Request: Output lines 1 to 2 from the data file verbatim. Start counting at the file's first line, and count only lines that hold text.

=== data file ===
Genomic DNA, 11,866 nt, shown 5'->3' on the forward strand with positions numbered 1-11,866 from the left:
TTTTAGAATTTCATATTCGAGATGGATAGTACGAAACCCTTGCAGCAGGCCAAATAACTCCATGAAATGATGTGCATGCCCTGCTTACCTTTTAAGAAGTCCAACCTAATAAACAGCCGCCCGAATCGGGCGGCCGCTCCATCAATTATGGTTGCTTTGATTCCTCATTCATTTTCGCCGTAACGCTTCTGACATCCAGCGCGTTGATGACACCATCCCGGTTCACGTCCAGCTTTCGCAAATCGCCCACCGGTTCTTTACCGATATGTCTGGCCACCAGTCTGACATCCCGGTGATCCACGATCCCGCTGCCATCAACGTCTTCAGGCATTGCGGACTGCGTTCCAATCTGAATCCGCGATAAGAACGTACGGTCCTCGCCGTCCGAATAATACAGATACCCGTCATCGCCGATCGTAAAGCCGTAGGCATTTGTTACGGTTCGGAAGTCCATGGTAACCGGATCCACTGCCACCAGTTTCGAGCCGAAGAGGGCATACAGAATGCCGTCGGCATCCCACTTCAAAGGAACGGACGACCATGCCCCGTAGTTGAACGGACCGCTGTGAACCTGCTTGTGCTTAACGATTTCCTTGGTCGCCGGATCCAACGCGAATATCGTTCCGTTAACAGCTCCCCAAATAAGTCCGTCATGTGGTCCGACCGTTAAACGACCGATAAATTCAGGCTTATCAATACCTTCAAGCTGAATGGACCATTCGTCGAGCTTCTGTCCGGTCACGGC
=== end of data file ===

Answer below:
Genomic DNA, 11,866 nt, shown 5'->3' on the forward strand with positions numbered 1-11,866 from the left:
TTTTAGAATTTCATATTCGAGATGGATAGTACGAAACCCTTGCAGCAGGCCAAATAACTCCATGAAATGATGTGCATGCCCTGCTTACCTTTTAAGAAGTCCAACCTAATAAACAGCCGCCCGAATCGGGCGGCCGCTCCATCAATTATGGTTGCTTTGATTCCTCATTCATTTTCGCCGTAACGCTTCTGACATCCAGCGCGTTGATGACACCATCCCGGTTCACGTCCAGCTTTCGCAAATCGCCCACCGGTTCTTTACCGATATGTCTGGCCACCAGTCTGACATCCCGGTGATCCACGATCCCGCTGCCATCAACGTCTTCAGGCATTGCGGACTGCGTTCCAATCTGAATCCGCGATAAGAACGTACGGTCCTCGCCGTCCGAATAATACAGATACCCGTCATCGCCGATCGTAAAGCCGTAGGCATTTGTTACGGTTCGGAAGTCCATGGTAACCGGATCCACTGCCACCAGTTTCGAGCCGAAGAGGGCATACAGAATGCCGTCGGCATCCCACTTCAAAGGAACGGACGACCATGCCCCGTAGTTGAACGGACCGCTGTGAACCTGCTTGTGCTTAACGATTTCCTTGGTCGCCGGATCCAACGCGAATATCGTTCCGTTAACAGCTCCCCAAATAAGTCCGTCATGTGGTCCGACCGTTAAACGACCGATAAATTCAGGCTTATCAATACCTTCAAGCTGAATGGACCATTCGTCGAGCTTCTGTCCGGTCACGGC